Total Time: 176.83ms

$ mco rpc rpcutil ping --dm=mc -v
  Discovering hosts using the mc method for 2 second(s) .... 2

  * [ ========================================================> ] 2 / 2


  vagrant-debian-squeeze                  : OK
 	    {:pong=>1354188083}

  ubuntults                               : OK
	    {:pong=>1354188053}



  ---- rpcutil#ping call stats ----
            Nodes: 2 / 2
   	  Pass / Fail: 2 / 0
   	  Start Time: Thu Nov 29 16:50:52 +0530 2012
  Discovery Time: 2004.24ms
  	  Agent Time: 104.28ms
  	  Total Time: 2108.51ms

From the above commands, we can see the difference in the Discovery Time.

Now for those who want GUIR.I.Pienaar has develeoped a web gui called Mco-Rpc-Web. He has uploaded a few screencasts, which will give us a short demo on all of these.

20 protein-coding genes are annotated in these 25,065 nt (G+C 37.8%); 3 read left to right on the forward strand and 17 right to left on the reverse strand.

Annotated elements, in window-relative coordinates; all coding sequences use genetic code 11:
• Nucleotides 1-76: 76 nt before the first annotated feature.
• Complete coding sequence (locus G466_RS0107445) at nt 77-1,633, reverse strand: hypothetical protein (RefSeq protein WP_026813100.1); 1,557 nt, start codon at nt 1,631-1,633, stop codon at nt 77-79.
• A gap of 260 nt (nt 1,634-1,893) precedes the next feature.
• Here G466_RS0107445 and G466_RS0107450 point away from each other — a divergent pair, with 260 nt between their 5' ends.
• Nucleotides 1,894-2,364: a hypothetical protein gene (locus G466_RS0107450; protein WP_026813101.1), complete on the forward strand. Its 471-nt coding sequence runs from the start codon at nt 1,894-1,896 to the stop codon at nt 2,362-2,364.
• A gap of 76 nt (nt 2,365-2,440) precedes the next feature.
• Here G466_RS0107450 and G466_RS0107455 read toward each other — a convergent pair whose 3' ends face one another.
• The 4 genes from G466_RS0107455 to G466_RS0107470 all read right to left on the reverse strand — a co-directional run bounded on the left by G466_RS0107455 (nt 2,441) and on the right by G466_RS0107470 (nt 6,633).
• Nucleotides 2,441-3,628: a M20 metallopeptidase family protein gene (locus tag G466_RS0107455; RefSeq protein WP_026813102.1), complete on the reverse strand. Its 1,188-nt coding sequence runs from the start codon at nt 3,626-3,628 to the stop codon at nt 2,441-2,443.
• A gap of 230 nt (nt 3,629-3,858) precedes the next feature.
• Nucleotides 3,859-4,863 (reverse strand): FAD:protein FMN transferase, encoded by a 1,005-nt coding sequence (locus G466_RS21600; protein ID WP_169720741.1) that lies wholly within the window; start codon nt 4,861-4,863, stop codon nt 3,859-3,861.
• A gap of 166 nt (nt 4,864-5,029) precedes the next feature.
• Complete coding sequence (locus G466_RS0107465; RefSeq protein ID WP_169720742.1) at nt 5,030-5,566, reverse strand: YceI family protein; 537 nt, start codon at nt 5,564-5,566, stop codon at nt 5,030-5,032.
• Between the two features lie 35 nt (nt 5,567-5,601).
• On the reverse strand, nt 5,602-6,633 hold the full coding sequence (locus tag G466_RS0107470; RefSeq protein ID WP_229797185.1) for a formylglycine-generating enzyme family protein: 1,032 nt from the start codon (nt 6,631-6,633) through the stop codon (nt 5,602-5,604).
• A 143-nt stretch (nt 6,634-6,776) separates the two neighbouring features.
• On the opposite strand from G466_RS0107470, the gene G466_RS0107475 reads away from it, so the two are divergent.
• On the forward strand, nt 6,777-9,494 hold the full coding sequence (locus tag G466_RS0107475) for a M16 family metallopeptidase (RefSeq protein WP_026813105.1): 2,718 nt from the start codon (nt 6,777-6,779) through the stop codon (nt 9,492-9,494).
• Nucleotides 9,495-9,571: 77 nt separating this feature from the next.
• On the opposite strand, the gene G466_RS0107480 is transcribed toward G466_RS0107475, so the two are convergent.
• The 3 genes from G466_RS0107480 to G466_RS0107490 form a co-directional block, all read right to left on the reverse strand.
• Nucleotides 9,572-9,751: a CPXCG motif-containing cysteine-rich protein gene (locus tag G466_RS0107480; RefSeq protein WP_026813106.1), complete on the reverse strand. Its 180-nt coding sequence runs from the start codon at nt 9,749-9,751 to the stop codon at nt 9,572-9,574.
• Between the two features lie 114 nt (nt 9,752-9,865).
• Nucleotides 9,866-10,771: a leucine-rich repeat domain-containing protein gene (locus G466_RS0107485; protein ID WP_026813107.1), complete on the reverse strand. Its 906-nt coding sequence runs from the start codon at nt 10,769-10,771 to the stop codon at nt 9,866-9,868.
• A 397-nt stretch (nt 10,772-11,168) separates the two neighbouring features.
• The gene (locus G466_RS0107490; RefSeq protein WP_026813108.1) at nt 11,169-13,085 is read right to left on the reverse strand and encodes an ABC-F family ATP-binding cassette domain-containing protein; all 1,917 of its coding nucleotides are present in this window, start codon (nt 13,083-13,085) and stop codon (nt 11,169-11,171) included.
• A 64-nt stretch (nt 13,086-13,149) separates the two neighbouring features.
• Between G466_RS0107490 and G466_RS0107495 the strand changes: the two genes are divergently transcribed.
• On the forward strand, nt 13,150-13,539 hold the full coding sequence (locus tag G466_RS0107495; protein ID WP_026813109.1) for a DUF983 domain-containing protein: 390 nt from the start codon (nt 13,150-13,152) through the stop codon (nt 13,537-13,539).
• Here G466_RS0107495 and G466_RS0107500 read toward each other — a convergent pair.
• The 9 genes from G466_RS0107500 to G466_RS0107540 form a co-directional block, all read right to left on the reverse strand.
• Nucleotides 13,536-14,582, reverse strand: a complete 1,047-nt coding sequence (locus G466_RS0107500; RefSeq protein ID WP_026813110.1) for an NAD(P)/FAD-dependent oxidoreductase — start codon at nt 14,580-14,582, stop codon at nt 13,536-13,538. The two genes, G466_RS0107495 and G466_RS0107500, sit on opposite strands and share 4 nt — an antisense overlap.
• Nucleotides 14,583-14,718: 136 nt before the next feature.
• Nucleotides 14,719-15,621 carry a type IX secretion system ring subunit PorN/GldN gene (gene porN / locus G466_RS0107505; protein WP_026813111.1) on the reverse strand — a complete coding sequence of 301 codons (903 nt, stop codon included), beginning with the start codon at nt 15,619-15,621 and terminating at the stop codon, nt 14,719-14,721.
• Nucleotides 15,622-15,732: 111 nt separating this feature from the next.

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Debian, hiera, Riak

Hiera-HTTP and RIAK

For the past few days, i was playing with hiera-puppet. I strongly wanted to use hiera in my puppet modules. Yesterday i was going through craigdunn’s blog, there i saw his new blog post about thehiera-http,a Hiera back end to connect to any HTTP RESTful API and return data based on a lookup.hiera-http is available as a rubygem or from craigdunn’s Github page. In his blog he has clearly explained how he uses hiera-http to query data from couchdb. Since i’m a fan of Riak, i wanted to try the same from Riak.

I used the riak-ruby-client to pass my json data to Riak. Below is a simple ruby script which i used,

#! /usr/local/bin/ruby
require 'rubygems'
require 'riak'

client = Riak::Client.new(:host => '192.168.1.120', :http_port => 8098)